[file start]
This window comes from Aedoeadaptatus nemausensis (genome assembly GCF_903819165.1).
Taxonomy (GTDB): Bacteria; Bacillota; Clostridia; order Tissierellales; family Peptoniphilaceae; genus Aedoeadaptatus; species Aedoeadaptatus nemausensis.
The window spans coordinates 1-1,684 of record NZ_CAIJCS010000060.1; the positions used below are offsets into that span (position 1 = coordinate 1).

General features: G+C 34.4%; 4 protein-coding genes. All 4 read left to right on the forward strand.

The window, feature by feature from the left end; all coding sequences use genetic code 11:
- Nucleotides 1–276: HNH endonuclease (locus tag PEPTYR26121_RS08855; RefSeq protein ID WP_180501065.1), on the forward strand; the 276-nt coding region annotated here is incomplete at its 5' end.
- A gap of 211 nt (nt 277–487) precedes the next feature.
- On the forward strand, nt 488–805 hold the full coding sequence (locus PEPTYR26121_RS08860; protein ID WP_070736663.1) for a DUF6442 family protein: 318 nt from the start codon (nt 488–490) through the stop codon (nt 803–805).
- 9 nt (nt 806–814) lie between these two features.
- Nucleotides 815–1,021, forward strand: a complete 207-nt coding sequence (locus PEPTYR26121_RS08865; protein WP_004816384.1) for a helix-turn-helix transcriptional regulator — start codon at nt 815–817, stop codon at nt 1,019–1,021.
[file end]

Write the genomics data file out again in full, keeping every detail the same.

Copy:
This window comes from Aedoeadaptatus nemausensis (genome assembly GCF_903819165.1).
Taxonomy (GTDB): Bacteria; Bacillota; Clostridia; order Tissierellales; family Peptoniphilaceae; genus Aedoeadaptatus; species Aedoeadaptatus nemausensis.
The window spans coordinates 1-1,684 of record NZ_CAIJCS010000060.1; the positions used below are offsets into that span (position 1 = coordinate 1).

General features: G+C 34.4%; 4 protein-coding genes. All 4 read left to right on the forward strand.

The window, feature by feature from the left end; all coding sequences use genetic code 11:
- Nucleotides 1–276: HNH endonuclease (locus tag PEPTYR26121_RS08855; RefSeq protein ID WP_180501065.1), on the forward strand; the 276-nt coding region annotated here is incomplete at its 5' end.
- A gap of 211 nt (nt 277–487) precedes the next feature.
- On the forward strand, nt 488–805 hold the full coding sequence (locus PEPTYR26121_RS08860; protein ID WP_070736663.1) for a DUF6442 family protein: 318 nt from the start codon (nt 488–490) through the stop codon (nt 803–805).
- 9 nt (nt 806–814) lie between these two features.
- Nucleotides 815–1,021, forward strand: a complete 207-nt coding sequence (locus PEPTYR26121_RS08865; protein WP_004816384.1) for a helix-turn-helix transcriptional regulator — start codon at nt 815–817, stop codon at nt 1,019–1,021.